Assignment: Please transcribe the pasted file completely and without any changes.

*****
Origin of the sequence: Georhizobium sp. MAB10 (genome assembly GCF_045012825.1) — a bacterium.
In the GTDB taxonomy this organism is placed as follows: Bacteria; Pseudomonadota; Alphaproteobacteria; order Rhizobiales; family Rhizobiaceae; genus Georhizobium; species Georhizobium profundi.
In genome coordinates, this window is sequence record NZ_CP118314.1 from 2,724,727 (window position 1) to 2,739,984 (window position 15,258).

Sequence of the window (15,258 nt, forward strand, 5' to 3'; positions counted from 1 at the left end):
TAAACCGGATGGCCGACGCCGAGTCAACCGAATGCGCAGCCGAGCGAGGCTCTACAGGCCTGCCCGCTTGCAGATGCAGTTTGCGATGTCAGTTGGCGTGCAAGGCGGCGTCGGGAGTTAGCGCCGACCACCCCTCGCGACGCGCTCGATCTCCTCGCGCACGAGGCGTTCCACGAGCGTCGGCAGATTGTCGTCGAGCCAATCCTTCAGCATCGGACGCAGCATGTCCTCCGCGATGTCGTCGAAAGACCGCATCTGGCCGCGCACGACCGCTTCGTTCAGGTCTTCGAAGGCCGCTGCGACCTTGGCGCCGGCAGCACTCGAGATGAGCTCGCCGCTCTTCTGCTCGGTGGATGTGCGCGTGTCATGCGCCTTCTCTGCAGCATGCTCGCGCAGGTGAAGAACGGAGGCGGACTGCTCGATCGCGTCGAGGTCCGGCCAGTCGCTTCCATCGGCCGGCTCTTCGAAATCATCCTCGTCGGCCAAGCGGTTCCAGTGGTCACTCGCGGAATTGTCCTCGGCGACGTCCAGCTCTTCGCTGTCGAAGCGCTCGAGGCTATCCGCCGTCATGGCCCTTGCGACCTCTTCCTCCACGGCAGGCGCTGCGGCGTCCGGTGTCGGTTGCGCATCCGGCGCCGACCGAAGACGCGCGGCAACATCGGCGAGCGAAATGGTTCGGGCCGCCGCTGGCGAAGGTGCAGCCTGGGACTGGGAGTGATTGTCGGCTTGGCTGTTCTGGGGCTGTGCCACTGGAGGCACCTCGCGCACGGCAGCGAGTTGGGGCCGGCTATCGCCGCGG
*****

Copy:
Origin of the sequence: Georhizobium sp. MAB10 (genome assembly GCF_045012825.1) — a bacterium.
In the GTDB taxonomy this organism is placed as follows: Bacteria; Pseudomonadota; Alphaproteobacteria; order Rhizobiales; family Rhizobiaceae; genus Georhizobium; species Georhizobium profundi.
In genome coordinates, this window is sequence record NZ_CP118314.1 from 2,724,727 (window position 1) to 2,739,984 (window position 15,258).

Sequence of the window (15,258 nt, forward strand, 5' to 3'; positions counted from 1 at the left end):
TAAACCGGATGGCCGACGCCGAGTCAACCGAATGCGCAGCCGAGCGAGGCTCTACAGGCCTGCCCGCTTGCAGATGCAGTTTGCGATGTCAGTTGGCGTGCAAGGCGGCGTCGGGAGTTAGCGCCGACCACCCCTCGCGACGCGCTCGATCTCCTCGCGCACGAGGCGTTCCACGAGCGTCGGCAGATTGTCGTCGAGCCAATCCTTCAGCATCGGACGCAGCATGTCCTCCGCGATGTCGTCGAAAGACCGCATCTGGCCGCGCACGACCGCTTCGTTCAGGTCTTCGAAGGCCGCTGCGACCTTGGCGCCGGCAGCACTCGAGATGAGCTCGCCGCTCTTCTGCTCGGTGGATGTGCGCGTGTCATGCGCCTTCTCTGCAGCATGCTCGCGCAGGTGAAGAACGGAGGCGGACTGCTCGATCGCGTCGAGGTCCGGCCAGTCGCTTCCATCGGCCGGCTCTTCGAAATCATCCTCGTCGGCCAAGCGGTTCCAGTGGTCACTCGCGGAATTGTCCTCGGCGACGTCCAGCTCTTCGCTGTCGAAGCGCTCGAGGCTATCCGCCGTCATGGCCCTTGCGACCTCTTCCTCCACGGCAGGCGCTGCGGCGTCCGGTGTCGGTTGCGCATCCGGCGCCGACCGAAGACGCGCGGCAACATCGGCGAGCGAAATGGTTCGGGCCGCCGCTGGCGAAGGTGCAGCCTGGGACTGGGAGTGATTGTCGGCTTGGCTGTTCTGGGGCTGTGCCACTGGAGGCACCTCGCGCACGGCAGCGAGTTGGGGCCGGCTATCGCCGCGG